The Soviet Union tried desperately for the next several years to gain control of the entirety of Berlin from the Allies. However, thanks to the efforts of Allied leaders with colorful names such as US Army Colonel Frank “Howling Mad” Howley and British General Robert “Looney” Hinde, as well as President Harry Truman and US Army General Lucias Clay, Soviet efforts were stymied. A battle of wits over the hearts and minds of Berliners ensued. Would Berlin (and the rest of Germany) become the next member state of the Soviet Union’s tyranny? Would the rest of the world soon follow? 

In 1948, relations between the United States and the Soviet Union collapsed. In an effort to gain control of all Berlin, Soviet forces instituted a blockade of the Western half of the city. Railroads and the German “Autobahn” (Freeway) into the city were shut down by Soviet troops. Since the city was still mostly ruined, food and supplies had to be brought into the city through the Soviet controlled sector of Germany. Because the city was geographically located in the Eastern part of Germany (and thus, within territory already occupied by Soviet troops), it didn’t take long before all routes into Berlin were cut off.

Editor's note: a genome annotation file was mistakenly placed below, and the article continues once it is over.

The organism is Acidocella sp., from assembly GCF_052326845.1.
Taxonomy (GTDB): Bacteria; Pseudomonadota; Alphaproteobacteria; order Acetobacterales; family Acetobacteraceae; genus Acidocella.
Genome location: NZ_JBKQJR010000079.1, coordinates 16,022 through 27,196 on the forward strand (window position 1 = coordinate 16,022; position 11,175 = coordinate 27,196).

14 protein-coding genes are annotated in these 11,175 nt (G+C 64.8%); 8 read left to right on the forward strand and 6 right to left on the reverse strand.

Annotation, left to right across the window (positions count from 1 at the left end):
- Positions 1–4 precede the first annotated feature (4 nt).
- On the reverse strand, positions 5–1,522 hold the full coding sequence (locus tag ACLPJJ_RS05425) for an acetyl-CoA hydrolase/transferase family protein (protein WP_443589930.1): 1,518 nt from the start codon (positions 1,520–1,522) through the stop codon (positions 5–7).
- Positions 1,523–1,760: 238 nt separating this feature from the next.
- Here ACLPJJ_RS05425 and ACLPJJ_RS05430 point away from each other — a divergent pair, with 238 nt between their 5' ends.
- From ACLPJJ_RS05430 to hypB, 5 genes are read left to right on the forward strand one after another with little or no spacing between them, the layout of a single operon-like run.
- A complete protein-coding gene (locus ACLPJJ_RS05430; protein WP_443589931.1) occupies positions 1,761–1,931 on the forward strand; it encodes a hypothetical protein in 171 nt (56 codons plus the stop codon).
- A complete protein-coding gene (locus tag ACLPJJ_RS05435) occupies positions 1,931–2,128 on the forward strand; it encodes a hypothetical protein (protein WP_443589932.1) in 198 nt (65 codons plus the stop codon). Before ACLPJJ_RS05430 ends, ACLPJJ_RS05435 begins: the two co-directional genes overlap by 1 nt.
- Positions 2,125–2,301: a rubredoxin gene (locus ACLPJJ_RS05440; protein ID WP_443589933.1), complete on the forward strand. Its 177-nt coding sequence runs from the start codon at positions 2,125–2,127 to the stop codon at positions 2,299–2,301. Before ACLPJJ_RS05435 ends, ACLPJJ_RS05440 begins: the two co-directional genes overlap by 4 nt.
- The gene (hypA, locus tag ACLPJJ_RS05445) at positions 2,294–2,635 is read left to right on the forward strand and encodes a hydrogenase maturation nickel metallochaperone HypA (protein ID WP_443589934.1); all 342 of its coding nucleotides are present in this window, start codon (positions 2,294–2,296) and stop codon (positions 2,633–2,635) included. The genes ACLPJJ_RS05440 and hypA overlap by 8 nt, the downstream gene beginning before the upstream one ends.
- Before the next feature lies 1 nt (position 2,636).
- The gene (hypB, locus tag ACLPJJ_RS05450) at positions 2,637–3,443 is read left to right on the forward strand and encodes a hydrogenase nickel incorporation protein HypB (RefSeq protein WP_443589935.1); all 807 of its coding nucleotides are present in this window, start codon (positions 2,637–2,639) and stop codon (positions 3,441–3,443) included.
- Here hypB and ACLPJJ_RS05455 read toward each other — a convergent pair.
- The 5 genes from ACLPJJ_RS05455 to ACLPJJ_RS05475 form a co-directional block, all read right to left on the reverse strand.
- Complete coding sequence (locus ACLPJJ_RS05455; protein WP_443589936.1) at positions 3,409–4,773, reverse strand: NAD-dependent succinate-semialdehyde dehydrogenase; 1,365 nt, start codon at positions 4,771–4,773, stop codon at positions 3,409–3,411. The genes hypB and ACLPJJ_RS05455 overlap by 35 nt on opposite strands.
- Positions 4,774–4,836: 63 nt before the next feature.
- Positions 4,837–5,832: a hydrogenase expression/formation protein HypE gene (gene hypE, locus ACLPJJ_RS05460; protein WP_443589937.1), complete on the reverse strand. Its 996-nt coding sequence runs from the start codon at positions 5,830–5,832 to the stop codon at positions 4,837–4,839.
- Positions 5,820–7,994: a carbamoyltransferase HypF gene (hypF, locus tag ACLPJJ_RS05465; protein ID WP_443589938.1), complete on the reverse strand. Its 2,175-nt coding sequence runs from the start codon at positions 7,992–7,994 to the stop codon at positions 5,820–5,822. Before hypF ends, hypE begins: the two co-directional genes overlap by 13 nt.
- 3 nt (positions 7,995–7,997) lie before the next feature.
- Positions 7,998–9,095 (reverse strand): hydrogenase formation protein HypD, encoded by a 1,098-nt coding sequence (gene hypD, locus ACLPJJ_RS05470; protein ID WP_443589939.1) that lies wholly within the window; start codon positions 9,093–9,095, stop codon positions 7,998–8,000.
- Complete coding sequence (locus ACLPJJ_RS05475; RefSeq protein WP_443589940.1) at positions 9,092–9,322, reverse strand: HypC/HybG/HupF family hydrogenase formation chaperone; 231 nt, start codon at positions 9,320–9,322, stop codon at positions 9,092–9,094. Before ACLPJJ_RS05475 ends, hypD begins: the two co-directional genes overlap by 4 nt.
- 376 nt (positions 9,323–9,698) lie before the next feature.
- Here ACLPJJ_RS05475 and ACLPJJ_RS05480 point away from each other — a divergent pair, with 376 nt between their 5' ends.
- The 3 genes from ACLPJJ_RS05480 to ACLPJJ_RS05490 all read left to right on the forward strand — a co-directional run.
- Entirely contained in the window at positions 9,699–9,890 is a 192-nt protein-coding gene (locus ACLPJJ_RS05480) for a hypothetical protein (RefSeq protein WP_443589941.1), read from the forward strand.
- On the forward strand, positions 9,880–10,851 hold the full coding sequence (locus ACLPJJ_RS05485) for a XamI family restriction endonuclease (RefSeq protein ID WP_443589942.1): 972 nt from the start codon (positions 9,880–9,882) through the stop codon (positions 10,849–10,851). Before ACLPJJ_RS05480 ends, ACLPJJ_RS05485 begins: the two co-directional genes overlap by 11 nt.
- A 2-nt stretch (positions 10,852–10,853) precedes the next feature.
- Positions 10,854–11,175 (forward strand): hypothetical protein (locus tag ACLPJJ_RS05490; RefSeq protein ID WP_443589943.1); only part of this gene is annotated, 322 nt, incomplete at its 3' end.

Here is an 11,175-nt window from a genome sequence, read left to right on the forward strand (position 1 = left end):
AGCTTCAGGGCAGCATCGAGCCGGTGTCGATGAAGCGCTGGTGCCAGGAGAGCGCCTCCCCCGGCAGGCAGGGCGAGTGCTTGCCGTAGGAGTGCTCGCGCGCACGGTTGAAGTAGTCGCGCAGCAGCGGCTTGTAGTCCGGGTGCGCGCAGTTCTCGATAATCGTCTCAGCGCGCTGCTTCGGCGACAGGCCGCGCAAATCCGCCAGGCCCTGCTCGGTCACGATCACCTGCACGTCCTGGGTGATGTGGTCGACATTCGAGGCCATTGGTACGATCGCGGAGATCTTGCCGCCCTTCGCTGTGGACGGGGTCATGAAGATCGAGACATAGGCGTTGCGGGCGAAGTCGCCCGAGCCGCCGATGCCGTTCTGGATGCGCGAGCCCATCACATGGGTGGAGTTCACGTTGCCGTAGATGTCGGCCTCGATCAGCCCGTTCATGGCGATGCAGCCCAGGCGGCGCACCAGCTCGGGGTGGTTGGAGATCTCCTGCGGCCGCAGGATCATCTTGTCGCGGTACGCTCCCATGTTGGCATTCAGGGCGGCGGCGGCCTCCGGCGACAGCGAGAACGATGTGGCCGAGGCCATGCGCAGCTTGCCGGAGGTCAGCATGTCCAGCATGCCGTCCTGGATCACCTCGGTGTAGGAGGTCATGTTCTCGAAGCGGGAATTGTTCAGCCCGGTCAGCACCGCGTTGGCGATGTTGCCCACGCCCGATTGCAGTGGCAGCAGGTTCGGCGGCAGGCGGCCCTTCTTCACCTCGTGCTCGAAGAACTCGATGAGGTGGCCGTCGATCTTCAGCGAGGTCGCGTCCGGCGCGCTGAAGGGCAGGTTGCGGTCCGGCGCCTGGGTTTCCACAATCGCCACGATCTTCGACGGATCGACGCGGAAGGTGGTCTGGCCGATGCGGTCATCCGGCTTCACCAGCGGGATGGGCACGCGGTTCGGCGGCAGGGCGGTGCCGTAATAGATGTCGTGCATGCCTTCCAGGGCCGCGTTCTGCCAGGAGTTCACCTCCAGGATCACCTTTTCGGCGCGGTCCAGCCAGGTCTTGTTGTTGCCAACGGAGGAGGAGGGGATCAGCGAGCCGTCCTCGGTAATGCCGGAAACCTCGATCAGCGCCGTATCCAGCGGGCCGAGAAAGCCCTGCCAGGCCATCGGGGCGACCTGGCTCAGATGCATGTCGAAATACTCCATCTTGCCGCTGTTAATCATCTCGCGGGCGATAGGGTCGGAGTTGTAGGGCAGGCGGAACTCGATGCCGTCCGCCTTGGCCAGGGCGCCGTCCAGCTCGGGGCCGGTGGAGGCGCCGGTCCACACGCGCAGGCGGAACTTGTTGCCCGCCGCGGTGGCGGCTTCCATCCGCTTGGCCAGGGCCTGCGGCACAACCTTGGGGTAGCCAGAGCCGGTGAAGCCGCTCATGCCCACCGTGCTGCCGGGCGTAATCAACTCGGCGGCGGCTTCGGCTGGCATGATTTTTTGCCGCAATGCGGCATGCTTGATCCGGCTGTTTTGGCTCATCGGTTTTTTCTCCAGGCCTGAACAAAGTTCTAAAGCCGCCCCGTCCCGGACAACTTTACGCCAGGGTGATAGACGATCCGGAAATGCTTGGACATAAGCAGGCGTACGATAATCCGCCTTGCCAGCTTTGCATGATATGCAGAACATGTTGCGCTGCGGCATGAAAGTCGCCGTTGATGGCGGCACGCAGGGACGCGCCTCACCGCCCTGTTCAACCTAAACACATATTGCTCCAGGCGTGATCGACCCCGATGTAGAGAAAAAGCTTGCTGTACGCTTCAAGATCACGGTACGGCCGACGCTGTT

If the people of the city were not willing to join the Soviets, they would starve to death. War between the United States and Russia seemed imminent, and the lives of over two million Berliners hung in the balance. 

What followed was perhaps the greatest humanitarian mission of the 20th century.